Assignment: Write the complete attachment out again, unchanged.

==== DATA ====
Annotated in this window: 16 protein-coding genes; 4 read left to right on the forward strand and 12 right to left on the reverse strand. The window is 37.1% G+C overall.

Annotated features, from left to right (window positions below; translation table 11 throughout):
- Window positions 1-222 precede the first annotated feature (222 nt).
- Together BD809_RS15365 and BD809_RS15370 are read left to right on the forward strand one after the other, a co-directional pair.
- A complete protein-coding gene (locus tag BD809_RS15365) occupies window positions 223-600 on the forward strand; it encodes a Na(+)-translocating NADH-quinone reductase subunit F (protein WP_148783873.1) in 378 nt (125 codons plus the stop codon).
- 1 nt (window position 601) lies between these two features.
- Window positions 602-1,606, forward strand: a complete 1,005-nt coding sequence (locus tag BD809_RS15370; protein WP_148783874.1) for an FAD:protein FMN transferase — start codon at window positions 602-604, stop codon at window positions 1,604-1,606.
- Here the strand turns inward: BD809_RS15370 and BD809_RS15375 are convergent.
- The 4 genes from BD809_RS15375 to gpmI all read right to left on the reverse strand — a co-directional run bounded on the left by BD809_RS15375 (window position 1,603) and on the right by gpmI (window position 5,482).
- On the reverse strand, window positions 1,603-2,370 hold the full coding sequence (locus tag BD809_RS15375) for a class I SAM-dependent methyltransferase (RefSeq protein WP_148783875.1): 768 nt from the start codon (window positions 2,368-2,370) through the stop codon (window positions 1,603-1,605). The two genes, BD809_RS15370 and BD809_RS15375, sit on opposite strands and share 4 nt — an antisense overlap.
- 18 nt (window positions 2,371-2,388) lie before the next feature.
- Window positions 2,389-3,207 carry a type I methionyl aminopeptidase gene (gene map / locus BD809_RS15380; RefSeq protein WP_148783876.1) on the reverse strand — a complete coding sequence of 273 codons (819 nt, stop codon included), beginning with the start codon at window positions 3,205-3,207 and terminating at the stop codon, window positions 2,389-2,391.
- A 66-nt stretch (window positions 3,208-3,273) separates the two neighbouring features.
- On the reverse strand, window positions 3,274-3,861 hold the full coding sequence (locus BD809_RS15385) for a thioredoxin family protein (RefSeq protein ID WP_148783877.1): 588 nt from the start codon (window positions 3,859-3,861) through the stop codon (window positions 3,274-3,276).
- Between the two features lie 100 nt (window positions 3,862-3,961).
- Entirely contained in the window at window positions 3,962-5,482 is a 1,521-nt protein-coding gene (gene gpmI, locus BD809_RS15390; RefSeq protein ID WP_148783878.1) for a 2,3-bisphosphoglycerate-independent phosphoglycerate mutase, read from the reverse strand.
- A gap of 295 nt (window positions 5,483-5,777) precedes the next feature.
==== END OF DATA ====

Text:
Annotated in this window: 16 protein-coding genes; 4 read left to right on the forward strand and 12 right to left on the reverse strand. The window is 37.1% G+C overall.

Annotated features, from left to right (window positions below; translation table 11 throughout):
- Window positions 1-222 precede the first annotated feature (222 nt).
- Together BD809_RS15365 and BD809_RS15370 are read left to right on the forward strand one after the other, a co-directional pair.
- A complete protein-coding gene (locus tag BD809_RS15365) occupies window positions 223-600 on the forward strand; it encodes a Na(+)-translocating NADH-quinone reductase subunit F (protein WP_148783873.1) in 378 nt (125 codons plus the stop codon).
- 1 nt (window position 601) lies between these two features.
- Window positions 602-1,606, forward strand: a complete 1,005-nt coding sequence (locus tag BD809_RS15370; protein WP_148783874.1) for an FAD:protein FMN transferase — start codon at window positions 602-604, stop codon at window positions 1,604-1,606.
- Here the strand turns inward: BD809_RS15370 and BD809_RS15375 are convergent.
- The 4 genes from BD809_RS15375 to gpmI all read right to left on the reverse strand — a co-directional run bounded on the left by BD809_RS15375 (window position 1,603) and on the right by gpmI (window position 5,482).
- On the reverse strand, window positions 1,603-2,370 hold the full coding sequence (locus tag BD809_RS15375) for a class I SAM-dependent methyltransferase (RefSeq protein WP_148783875.1): 768 nt from the start codon (window positions 2,368-2,370) through the stop codon (window positions 1,603-1,605). The two genes, BD809_RS15370 and BD809_RS15375, sit on opposite strands and share 4 nt — an antisense overlap.
- 18 nt (window positions 2,371-2,388) lie before the next feature.
- Window positions 2,389-3,207 carry a type I methionyl aminopeptidase gene (gene map / locus BD809_RS15380; RefSeq protein WP_148783876.1) on the reverse strand — a complete coding sequence of 273 codons (819 nt, stop codon included), beginning with the start codon at window positions 3,205-3,207 and terminating at the stop codon, window positions 2,389-2,391.
- A 66-nt stretch (window positions 3,208-3,273) separates the two neighbouring features.
- On the reverse strand, window positions 3,274-3,861 hold the full coding sequence (locus BD809_RS15385) for a thioredoxin family protein (RefSeq protein ID WP_148783877.1): 588 nt from the start codon (window positions 3,859-3,861) through the stop codon (window positions 3,274-3,276).
- Between the two features lie 100 nt (window positions 3,862-3,961).
- Entirely contained in the window at window positions 3,962-5,482 is a 1,521-nt protein-coding gene (gene gpmI, locus BD809_RS15390; RefSeq protein ID WP_148783878.1) for a 2,3-bisphosphoglycerate-independent phosphoglycerate mutase, read from the reverse strand.
- A gap of 295 nt (window positions 5,483-5,777) precedes the next feature.